* I formerly mistook this insect for the Locusta curvicauda of De Geer, which is found in the Middle and Southern States, but not in Massachusetts, is a larger species, with wing-covers broadest in the middle, and different organs in the male, and belongs to the genus Phylloptera.
With this species another one is also found, bearing a considerable resemblance to it in color and form, but measuring only four or five tenths of an inch from the head to the end of the body, or from seven to eight tenths to the tips of the wings, which are a little longer than the wing-covers. The latter are narrow and taper to the end, which is rounded, but the overlapping portion is not so large as in the common species, and the male has not the two black spots on each wing-cover. The upper part of the abdomen is brown, with the edges of the segments greenish yellow, and the piercer, which is nearly three tenths of an inch long, is brown and nearly straight. This little insect comes very near to Locusta fasciata of De Geer, who, however, makes no mention of the broad brown stripe on the head and thorax. I therefore presume that our species is not the same, and propose to call it Orchelimum gracile, the slender meadow-grasshopper. M. Serville, by whom this genus was instituted, has described three species, two of which are stated to be North American, and the remaining one is probably also from this country; but his descriptions do not answer for either of our species. Both of these kinds of meadow-grasshoppers are eaten greedily by fowls of all kinds.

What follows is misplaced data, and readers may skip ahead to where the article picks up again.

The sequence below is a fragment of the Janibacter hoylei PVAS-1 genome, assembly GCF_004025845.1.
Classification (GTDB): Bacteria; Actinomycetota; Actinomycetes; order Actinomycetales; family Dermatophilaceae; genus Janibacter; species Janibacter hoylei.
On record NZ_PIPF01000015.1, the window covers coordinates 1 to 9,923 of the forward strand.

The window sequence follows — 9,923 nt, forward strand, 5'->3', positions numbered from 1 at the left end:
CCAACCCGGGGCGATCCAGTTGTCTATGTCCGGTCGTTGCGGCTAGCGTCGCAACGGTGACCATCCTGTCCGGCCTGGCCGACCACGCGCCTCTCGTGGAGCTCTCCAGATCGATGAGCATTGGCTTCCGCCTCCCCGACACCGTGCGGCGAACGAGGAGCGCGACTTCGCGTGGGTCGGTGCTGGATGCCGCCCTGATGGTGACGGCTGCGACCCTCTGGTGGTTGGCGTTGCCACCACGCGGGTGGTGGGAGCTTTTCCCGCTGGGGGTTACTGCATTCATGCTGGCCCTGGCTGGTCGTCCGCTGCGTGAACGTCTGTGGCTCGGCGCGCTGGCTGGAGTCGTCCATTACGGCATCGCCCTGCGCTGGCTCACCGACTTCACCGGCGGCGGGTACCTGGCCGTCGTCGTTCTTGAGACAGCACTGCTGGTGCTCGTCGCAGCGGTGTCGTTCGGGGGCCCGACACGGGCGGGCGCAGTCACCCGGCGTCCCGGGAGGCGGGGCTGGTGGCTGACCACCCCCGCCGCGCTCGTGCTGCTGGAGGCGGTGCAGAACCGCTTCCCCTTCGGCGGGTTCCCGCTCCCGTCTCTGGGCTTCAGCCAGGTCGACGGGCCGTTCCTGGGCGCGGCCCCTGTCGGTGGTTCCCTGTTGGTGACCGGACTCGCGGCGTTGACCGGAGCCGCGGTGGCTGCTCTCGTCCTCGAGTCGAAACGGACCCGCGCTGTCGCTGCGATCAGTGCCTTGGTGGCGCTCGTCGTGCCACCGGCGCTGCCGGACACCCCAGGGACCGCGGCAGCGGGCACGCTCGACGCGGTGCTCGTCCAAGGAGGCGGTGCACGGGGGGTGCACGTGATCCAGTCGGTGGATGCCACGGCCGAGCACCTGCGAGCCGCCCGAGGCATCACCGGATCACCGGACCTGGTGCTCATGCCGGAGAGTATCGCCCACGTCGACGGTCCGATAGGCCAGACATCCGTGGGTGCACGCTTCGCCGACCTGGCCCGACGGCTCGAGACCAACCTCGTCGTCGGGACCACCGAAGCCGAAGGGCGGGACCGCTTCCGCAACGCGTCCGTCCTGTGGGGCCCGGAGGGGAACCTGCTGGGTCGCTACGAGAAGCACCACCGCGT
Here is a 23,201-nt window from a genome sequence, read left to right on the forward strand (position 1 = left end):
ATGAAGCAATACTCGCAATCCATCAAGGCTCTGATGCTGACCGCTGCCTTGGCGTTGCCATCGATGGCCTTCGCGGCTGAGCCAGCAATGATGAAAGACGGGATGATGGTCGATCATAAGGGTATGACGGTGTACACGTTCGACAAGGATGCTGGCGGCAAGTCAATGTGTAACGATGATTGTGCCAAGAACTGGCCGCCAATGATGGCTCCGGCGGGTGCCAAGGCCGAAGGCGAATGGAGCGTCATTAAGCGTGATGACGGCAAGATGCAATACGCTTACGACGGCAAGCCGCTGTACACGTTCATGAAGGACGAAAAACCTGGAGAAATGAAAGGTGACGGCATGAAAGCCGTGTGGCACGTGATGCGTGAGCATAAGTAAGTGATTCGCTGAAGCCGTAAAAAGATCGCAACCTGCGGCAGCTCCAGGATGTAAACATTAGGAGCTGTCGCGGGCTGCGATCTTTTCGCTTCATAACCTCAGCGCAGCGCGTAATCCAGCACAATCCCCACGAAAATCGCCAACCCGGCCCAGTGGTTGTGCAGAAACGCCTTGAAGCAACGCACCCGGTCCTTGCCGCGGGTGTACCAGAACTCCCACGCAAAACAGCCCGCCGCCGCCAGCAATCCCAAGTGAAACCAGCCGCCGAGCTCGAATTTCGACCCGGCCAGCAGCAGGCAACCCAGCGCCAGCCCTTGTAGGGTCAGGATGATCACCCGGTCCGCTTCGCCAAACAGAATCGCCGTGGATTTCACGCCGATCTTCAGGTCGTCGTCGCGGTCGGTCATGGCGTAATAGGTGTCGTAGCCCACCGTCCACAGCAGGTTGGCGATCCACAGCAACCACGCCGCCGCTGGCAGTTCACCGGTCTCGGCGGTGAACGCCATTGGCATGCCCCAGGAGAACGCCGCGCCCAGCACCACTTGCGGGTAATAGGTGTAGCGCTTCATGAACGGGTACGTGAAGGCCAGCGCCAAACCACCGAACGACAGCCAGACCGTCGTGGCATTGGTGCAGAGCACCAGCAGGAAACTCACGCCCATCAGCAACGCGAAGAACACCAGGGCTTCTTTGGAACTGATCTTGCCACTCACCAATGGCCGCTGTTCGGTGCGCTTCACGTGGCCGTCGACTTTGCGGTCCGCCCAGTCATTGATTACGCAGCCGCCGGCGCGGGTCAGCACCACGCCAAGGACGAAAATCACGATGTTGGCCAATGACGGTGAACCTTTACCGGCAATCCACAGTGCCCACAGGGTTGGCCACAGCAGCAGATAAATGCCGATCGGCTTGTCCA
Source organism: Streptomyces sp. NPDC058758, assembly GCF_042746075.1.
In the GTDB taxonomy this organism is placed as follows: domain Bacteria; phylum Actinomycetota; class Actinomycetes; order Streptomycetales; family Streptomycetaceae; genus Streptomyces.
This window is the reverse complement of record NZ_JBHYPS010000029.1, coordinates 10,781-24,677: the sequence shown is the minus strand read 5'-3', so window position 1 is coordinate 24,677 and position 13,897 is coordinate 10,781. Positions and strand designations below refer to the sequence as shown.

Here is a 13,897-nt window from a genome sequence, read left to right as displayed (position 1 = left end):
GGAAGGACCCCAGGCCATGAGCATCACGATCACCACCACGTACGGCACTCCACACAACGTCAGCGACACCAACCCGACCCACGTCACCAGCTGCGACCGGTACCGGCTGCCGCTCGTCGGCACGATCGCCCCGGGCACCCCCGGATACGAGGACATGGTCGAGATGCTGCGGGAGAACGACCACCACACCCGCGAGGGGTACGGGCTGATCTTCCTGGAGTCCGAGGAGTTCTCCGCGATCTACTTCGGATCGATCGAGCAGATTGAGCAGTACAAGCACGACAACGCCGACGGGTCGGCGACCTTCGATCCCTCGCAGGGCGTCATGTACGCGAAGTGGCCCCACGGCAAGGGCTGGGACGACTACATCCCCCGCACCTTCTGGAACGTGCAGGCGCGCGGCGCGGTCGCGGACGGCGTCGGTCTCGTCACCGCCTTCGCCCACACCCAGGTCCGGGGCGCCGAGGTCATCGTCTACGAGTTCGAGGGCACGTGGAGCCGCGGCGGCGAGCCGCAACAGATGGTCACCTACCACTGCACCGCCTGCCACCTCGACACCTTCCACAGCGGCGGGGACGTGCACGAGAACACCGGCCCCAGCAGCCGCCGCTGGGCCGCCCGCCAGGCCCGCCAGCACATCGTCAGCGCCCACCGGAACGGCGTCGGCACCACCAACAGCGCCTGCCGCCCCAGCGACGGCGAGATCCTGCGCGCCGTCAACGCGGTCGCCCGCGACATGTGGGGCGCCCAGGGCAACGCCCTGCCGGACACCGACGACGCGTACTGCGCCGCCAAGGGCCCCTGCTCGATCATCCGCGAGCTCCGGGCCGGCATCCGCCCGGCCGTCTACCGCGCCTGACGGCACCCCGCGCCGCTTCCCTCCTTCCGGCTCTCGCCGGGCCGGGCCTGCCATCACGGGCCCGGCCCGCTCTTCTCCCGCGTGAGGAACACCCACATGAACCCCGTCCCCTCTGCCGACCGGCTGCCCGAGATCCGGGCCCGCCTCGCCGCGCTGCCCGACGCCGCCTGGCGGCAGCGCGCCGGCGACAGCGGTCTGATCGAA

One more grasshopper remains to be described. It is distinguished from all the preceding species by having the head conical, and extending to a blunt point between the eyes. It belongs to the genus Conocephalus, a word expressive of the conical form of the head, and, in my Catalogue of the Insects of Massachusetts, bears the specific name of ensiger, the swordbearer, from the long, straight, sword-shaped piercer of the female. It measures an inch or more from the point of the head to the end of the body, and from one inch and three quarters to two inches, to the end of the wing-covers. It is pale green, with the head whitish, or only faintly tinted with green, and the legs and abdomen are pale brownish green. A little tooth projects downwards from the under side of the conical part of the head, which extends between the antennæ, and immediately before this little tooth is a black line bent backwards on each side like the letter U. The hindmost thighs have five or six exceedingly minute spines on the inner ridge of the under side. The shrilling organ of the male, on the left wing-cover, is green and opake, but that on the right has a space in the middle that is transparent like glass. The piercer of the female is above an inch long, very slightly bent near the body, and perfectly straight from thence to the tip, which ends in a point. The color of this grasshopper is very apt to change, after death, to a dirty brown. It comes very near to the dissimilis described by M. Serville, but appears to be a different species.
3. Locusts. (Locustada.) The various insects included under the name of locusts nearly all agree in having their wing-covers rather long and narrow, and placed obliquely along the sides of the body, meeting, and even overlapping for a short distance, at their upper edges, which together form a ridge on the back like a sloping roof. Their antennæ are much shorter than those of most grasshoppers, and do not taper towards the end, but are nearly of equal thickness at both extremities. Their feet have really only three joints; but as the under side of the first joint is marked by one or two cross lines, the feet, when seen only from below, seem to be four or five jointed. The females have not a long projecting piercer like the crickets and grasshoppers, but the extremity of their body is provided with four short, wedge-like pieces, placed in pairs above and below, and opening and shutting opposite to each other, thus forming an instrument like a pair of nippers, only with four short blades instead of two. When one of these insects is about to lay her eggs, she drives these little wedges into the earth; these, being then opened and withdrawn, enlarge the orifice; upon